Once in a - super blood - blue moon

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MIAMI A cosmic event not seen in 36 years - a rare "super blood blue moon" - may be glimpsed on Wednesday in parts of western North America, Asia, the Middle East, Russia and Australia.

The event is causing a buzz because it combines three unusual lunar events - an extra big super moon, a blue moon and a total lunar eclipse.

A blue moon refers to the second full moon in a month. It typically happens once every two years and eight months.

Wednesday's full moon is also the third in a series of "supermoons," which happen when the moon is closest to Earth in its orbit. This point, called the perigee, makes the moon appear 14 per cent larger and 30 per cent brighter.

During the eclipse, the moon will glide into Earth's shadow, turning it from white to orange or red.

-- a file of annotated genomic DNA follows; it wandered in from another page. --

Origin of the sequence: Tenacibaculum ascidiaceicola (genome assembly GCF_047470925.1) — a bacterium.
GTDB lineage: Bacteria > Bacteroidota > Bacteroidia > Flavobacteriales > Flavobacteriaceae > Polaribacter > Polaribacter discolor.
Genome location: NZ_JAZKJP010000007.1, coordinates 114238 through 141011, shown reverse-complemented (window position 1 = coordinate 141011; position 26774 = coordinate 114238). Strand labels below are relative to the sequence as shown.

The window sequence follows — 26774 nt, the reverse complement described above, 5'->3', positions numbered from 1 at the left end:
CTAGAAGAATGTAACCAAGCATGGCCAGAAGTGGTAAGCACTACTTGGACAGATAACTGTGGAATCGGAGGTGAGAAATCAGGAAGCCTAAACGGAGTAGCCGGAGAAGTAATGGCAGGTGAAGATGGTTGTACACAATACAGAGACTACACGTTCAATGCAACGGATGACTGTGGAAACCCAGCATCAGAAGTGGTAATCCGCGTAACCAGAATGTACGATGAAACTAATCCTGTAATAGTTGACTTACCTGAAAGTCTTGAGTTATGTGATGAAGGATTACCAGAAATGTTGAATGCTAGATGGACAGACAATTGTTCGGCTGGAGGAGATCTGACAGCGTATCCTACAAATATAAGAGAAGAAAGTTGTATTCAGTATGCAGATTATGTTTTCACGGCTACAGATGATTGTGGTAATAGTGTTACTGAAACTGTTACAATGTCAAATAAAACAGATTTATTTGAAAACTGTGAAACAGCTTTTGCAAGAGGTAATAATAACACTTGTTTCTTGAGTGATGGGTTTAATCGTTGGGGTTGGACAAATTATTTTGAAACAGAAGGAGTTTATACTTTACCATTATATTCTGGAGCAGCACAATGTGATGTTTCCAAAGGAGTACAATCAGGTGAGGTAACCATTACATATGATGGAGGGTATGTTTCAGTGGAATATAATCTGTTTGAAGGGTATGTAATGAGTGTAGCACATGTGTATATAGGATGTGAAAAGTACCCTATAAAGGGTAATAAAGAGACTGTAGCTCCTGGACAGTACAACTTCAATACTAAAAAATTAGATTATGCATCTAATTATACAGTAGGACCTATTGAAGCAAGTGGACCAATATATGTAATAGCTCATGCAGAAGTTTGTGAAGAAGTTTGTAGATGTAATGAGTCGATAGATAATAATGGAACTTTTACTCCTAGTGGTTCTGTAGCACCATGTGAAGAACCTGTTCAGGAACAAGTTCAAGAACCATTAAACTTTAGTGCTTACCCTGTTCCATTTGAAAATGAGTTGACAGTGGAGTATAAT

"That red light you see is sunlight that has skimmed and bent through Earth's atmosphere and continued on through space to the moon," said Mr Alan MacRobert of Sky and Telescope magazine.

"It's from all the sunrises and sunsets that ring the world at the moment."

The alignment of the sun, moon and Earth will last one hour and 16 minutes, visible before dawn across the western United States and Canada. Those in the Middle East, Asia, eastern Russia, Australia and New Zealand should look for it in the evening, as the moon rises.

Unlike a solar eclipse, this lunar eclipse can be safely viewed without protective eye wear.- AFP